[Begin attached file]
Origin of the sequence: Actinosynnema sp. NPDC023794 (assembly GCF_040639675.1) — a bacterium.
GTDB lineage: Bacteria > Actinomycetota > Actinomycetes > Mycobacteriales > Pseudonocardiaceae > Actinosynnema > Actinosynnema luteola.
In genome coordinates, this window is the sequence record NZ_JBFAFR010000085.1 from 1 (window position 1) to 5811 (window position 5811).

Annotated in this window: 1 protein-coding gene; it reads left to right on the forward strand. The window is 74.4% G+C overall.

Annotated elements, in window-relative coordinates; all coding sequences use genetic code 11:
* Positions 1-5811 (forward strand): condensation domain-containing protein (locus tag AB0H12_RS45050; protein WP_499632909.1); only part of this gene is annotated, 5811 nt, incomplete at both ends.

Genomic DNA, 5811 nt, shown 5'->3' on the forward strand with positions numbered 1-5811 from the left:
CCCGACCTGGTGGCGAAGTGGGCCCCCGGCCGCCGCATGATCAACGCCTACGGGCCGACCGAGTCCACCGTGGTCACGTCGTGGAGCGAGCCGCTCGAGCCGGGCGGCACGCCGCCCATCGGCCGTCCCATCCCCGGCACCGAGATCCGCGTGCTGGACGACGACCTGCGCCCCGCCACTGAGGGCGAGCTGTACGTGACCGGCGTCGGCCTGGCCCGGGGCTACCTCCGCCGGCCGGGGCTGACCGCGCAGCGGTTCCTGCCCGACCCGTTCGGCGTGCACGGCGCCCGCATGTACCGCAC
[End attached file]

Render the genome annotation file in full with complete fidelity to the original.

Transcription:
Origin of the sequence: Actinosynnema sp. NPDC023794 (assembly GCF_040639675.1) — a bacterium.
GTDB lineage: Bacteria > Actinomycetota > Actinomycetes > Mycobacteriales > Pseudonocardiaceae > Actinosynnema > Actinosynnema luteola.
In genome coordinates, this window is the sequence record NZ_JBFAFR010000085.1 from 1 (window position 1) to 5811 (window position 5811).

Annotated in this window: 1 protein-coding gene; it reads left to right on the forward strand. The window is 74.4% G+C overall.

Annotated elements, in window-relative coordinates; all coding sequences use genetic code 11:
* Positions 1-5811 (forward strand): condensation domain-containing protein (locus tag AB0H12_RS45050; protein WP_499632909.1); only part of this gene is annotated, 5811 nt, incomplete at both ends.

Genomic DNA, 5811 nt, shown 5'->3' on the forward strand with positions numbered 1-5811 from the left:
CCCGACCTGGTGGCGAAGTGGGCCCCCGGCCGCCGCATGATCAACGCCTACGGGCCGACCGAGTCCACCGTGGTCACGTCGTGGAGCGAGCCGCTCGAGCCGGGCGGCACGCCGCCCATCGGCCGTCCCATCCCCGGCACCGAGATCCGCGTGCTGGACGACGACCTGCGCCCCGCCACTGAGGGCGAGCTGTACGTGACCGGCGTCGGCCTGGCCCGGGGCTACCTCCGCCGGCCGGGGCTGACCGCGCAGCGGTTCCTGCCCGACCCGTTCGGCGTGCACGGCGCCCGCATGTACCGCAC